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An introduction to sound terminology in classical music "Western Musical Notation." Retrieved from: "Western Musical Notation." Retrieved from:
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Music, as we all know, consists of sound. As an instance of sound, it consists of:

1) Pitch - the subjective perception of 'highness' or 'lowness.' This is measured scientifically in terms of 'frequency.' In the West, it was for this element of music that notation was first developed. This happened around thte 10th century(Blatter, p. 2). They are represented with the first 7 letters of the Roman alphabet (A-G) (Blatter, p. 2).

Essential to the concept of pitch is the concept of octave. This word comes from the Greek "okta," or the Latin "octo," meaning "eight." This is because a note that is 8 pitches from another note has the same pitch. Keep in mind that we represent musical notation with the first seven letters of the Roman alphabet. If we progress beyond G or before A, the alphabet starts all over. Therefore, if we count 8 steps beyond A, we go beyond G and reach A again. It is because of this phenomenon that the octave gets its name (Blatter, pp. 2-3).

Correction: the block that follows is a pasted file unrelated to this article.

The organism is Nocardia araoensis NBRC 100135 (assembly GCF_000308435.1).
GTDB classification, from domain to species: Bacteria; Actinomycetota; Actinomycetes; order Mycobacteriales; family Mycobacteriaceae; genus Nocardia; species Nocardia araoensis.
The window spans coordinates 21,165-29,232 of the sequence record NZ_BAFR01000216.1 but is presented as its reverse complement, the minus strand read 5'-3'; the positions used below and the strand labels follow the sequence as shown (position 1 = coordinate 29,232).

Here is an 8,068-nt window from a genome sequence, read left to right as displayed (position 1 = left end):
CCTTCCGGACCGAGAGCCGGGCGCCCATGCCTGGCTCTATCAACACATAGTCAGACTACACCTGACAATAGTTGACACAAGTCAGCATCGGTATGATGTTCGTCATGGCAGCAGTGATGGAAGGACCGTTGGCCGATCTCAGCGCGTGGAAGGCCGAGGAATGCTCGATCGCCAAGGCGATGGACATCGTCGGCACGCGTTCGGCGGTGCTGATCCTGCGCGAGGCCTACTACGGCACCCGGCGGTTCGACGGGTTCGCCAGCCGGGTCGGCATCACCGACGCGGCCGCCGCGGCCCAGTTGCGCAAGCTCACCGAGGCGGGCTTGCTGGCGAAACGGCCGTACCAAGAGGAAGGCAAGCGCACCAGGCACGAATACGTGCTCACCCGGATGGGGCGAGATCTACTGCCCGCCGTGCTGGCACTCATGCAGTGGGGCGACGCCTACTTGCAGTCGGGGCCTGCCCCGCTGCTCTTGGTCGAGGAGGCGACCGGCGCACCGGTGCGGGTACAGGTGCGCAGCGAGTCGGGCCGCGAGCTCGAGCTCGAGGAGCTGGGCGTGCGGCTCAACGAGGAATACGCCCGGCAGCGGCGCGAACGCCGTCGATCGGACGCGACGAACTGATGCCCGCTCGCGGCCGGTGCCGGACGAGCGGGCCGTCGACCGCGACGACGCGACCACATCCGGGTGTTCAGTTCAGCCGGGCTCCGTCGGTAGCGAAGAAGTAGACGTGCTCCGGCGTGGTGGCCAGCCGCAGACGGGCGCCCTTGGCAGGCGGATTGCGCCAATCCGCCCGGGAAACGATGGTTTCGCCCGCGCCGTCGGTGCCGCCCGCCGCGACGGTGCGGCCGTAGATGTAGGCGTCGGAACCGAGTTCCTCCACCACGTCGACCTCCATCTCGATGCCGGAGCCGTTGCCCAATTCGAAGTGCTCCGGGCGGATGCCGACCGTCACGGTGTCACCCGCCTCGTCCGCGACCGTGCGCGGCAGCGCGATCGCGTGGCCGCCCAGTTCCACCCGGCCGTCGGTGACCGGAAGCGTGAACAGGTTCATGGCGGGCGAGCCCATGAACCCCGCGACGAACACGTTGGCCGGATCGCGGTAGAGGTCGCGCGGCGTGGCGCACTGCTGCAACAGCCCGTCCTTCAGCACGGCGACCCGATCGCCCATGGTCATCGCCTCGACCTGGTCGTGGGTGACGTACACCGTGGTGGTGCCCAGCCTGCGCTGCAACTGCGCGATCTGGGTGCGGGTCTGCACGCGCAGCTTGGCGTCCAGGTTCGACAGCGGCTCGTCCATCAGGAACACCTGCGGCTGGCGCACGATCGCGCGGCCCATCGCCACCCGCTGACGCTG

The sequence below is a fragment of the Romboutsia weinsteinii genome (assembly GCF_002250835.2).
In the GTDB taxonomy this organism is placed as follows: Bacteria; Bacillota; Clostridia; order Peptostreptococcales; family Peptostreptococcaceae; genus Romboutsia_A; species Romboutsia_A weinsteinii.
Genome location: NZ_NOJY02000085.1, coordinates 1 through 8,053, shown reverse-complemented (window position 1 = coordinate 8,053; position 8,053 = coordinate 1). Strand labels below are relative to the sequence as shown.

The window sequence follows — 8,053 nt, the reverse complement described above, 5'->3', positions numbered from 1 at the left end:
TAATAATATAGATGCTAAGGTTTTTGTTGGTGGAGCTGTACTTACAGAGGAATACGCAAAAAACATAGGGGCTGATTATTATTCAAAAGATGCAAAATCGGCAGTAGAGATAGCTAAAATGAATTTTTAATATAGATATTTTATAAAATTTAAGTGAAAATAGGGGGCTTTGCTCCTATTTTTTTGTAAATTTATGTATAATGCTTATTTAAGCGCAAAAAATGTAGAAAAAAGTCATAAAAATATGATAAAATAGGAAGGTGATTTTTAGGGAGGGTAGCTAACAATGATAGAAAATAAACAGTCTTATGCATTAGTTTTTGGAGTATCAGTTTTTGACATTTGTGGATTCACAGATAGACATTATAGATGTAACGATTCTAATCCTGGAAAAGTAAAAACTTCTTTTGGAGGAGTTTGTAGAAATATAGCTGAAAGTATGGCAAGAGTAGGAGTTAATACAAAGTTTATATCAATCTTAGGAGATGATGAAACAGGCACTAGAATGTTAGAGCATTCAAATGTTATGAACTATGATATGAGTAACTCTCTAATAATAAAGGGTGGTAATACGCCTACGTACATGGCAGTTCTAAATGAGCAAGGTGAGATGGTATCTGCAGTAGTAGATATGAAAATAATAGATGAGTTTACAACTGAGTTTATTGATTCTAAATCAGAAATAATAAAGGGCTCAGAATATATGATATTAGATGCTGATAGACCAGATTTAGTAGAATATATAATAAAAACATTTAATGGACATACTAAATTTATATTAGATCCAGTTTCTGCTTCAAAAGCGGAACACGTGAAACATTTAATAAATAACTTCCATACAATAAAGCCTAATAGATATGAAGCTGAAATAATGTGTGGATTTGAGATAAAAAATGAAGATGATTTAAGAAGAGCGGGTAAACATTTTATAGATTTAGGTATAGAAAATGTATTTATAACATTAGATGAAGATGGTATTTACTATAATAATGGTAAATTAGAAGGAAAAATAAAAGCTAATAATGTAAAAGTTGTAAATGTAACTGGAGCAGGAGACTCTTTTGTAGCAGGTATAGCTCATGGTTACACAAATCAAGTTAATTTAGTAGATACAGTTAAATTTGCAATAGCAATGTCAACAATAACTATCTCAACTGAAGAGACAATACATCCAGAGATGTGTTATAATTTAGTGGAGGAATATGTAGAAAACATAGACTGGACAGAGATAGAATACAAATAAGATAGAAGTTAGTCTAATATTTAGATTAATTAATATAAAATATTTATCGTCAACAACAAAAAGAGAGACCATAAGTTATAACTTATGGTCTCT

Although two sounded notes may be of the same pitch, they may be of a different octave because the two sounds differ by vibrations per second. Two or more notes of equivalent pitch are of different octaves if one has twice as many vibrations per second as the other.

Of course, in modern music, we have 12 pitches, counting sharps and flats. Nevertheless, the concept of octave is still common currency in music theory.

2) Duration - length of sound. This is measured scientifically in terms of 'seconds' (as well as longer units of measurement with which we are all familiar). In the West, musical notation for this concept developed around the 13th century(Blatter, p. 2).

3) Loudness - strength of sound. This concept is measured scientifically by watts or joules per second. In the West, musical notation for loudness was not developed until the 17th century. Tone color came shortly thereafter, in around the 18th century(Blatter, p. 2).

These components are organized in time.

Blatter, Alfred (2007). Revisiting Musical Theory. Routledge, Taylor and Francis Group, NY.

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